IGC President Bob Henderson agrees. “My experience of attending Club Class competitions was that they are perceived as fun, challenging, enjoyable, lower pressure than in other classes and less costly.”

Encouraging New Competitors
You probably have not heard of Omri Kalinsky. He is not a big name on the U.S. soaring scene. But he is exactly the kind of pilot who would become an active competitor in Club Class. The single 31-year-old is a budding racing pilot. After earning his glider rating at Texas Soaring Association near Dallas in 2005, he purchased a Libelle 201 in 2009. He participated in a local contest that year. Then an experienced competition pilot friend persuaded to try his skills at Region 10 North in Arkansas in May 2010.

He doesn’t see himself flying his Libelle in a Sports Class Nationals.

“I'd rather fly Club Class, because the contest director can call tasks around a reasonably narrow range of performance without having to accommodate very low performance or very high performance ships,” he said. “I also like that all the handicaps of all ships will be fairly close. Even though handicapping can help, it usually favors the expensive ships in strong conditions and the older ships in weak conditions.”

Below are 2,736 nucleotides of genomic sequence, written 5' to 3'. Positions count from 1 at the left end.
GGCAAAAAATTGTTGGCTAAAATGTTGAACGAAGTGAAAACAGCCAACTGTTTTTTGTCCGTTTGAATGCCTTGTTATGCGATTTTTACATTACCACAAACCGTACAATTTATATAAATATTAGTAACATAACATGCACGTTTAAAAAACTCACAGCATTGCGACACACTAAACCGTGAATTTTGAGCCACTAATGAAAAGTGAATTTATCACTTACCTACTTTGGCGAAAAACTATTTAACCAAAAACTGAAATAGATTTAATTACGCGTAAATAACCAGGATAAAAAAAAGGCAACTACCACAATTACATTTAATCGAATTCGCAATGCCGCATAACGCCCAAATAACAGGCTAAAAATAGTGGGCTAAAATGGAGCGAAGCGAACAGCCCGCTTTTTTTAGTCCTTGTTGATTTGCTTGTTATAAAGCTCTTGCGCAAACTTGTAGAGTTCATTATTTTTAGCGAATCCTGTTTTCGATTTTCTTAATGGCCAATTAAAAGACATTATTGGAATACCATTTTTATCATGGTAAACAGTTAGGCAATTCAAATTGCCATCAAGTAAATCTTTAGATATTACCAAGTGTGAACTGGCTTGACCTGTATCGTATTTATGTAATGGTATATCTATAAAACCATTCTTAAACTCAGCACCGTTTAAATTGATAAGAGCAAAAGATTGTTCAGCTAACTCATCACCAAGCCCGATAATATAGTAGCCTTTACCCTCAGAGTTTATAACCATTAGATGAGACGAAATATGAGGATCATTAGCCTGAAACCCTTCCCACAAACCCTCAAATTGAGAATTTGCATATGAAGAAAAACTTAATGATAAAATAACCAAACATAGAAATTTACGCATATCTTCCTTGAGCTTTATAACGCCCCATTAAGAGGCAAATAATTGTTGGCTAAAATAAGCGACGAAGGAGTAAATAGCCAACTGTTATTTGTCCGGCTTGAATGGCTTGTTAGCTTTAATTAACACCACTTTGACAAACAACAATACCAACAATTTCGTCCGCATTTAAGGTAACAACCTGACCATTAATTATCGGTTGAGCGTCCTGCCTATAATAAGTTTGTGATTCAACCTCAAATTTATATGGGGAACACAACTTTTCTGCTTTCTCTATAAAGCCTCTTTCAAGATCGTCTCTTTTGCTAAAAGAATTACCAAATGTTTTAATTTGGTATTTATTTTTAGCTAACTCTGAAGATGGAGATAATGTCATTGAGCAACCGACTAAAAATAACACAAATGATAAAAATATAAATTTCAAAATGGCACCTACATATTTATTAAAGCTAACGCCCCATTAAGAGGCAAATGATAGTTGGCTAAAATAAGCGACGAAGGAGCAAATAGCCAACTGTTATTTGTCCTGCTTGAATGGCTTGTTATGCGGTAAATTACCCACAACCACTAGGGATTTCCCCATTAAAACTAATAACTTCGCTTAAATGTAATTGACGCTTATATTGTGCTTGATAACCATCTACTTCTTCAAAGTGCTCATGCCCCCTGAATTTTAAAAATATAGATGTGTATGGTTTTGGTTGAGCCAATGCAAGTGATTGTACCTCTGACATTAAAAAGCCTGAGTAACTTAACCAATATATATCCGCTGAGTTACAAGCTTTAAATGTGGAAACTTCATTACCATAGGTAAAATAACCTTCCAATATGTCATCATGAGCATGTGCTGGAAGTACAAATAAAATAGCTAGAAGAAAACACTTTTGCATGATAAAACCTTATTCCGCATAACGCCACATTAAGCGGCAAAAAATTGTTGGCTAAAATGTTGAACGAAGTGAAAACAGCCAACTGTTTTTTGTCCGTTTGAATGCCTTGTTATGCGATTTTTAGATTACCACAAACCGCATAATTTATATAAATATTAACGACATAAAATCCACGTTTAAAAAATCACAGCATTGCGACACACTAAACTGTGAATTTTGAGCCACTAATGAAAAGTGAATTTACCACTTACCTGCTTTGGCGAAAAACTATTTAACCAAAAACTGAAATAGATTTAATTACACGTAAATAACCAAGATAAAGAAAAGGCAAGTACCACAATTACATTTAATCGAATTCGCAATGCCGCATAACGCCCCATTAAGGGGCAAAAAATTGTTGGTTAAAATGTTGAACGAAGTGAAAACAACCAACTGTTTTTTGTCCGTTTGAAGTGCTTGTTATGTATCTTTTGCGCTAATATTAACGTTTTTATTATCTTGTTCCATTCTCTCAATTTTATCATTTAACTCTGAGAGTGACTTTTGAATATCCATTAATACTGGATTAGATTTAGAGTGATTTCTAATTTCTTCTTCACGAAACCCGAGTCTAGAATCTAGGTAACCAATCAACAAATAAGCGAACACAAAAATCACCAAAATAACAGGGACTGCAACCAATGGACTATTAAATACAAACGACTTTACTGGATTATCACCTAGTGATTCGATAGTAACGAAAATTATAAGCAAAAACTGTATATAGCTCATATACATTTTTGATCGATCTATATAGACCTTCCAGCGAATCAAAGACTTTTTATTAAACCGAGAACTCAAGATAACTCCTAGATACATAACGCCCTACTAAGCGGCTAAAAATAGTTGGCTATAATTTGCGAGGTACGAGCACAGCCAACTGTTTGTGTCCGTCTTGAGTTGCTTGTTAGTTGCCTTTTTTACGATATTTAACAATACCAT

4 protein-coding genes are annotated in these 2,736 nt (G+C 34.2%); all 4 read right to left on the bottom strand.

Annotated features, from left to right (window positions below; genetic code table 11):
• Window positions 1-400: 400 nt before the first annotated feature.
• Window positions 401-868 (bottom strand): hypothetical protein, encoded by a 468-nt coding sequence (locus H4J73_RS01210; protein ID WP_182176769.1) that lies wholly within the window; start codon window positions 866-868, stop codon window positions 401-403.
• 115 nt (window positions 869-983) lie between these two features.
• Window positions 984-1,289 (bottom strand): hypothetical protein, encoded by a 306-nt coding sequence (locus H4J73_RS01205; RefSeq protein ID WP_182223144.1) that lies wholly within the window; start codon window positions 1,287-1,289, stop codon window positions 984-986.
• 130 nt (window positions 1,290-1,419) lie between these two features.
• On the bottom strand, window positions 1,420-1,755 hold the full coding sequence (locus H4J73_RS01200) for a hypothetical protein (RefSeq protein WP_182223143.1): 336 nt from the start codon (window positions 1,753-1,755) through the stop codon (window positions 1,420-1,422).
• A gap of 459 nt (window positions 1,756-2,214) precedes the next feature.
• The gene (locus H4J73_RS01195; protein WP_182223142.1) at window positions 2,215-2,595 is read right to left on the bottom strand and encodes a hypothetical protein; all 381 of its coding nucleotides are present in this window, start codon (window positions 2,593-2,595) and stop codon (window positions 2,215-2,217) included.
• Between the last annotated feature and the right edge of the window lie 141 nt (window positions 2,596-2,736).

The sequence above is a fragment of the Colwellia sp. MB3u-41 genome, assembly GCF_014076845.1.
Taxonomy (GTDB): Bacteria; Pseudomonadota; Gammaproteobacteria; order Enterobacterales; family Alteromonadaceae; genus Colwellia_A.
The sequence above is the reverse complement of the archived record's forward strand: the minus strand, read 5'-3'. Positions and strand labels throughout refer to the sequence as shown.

“It's a great way to get into racing, it's reasonably accessible, and you can still win if you don't have $200,000 to blow every few years to buy the latest and greatest ship,” Kalinsky added. “The best part is the handicapping allows pilots to compete purely on piloting skill and not using the performance of your ship and thus the depth of your wallet.”

Pilots with lower performance gliders tend to think twice before going to the expense of entering a competition where many of the gliders will be Ventus 2s and ASW-27s. There's no way to know for sure how many contestants are being discouraged in this way each year because you can’t survey those who are not showing up.

The Future of Club Class
The Australian approach to Club class may be a model of what we could do here in the U.S. They made a conscious choice to limit the Club Class event to the same aircraft as are on the IGC Club Class list.

“To accommodate the guys with the more modern gliders who wanted to go and fly somewhere, we also kept a sports class for higher performance gliders, which flies in parallel,” Cubley said.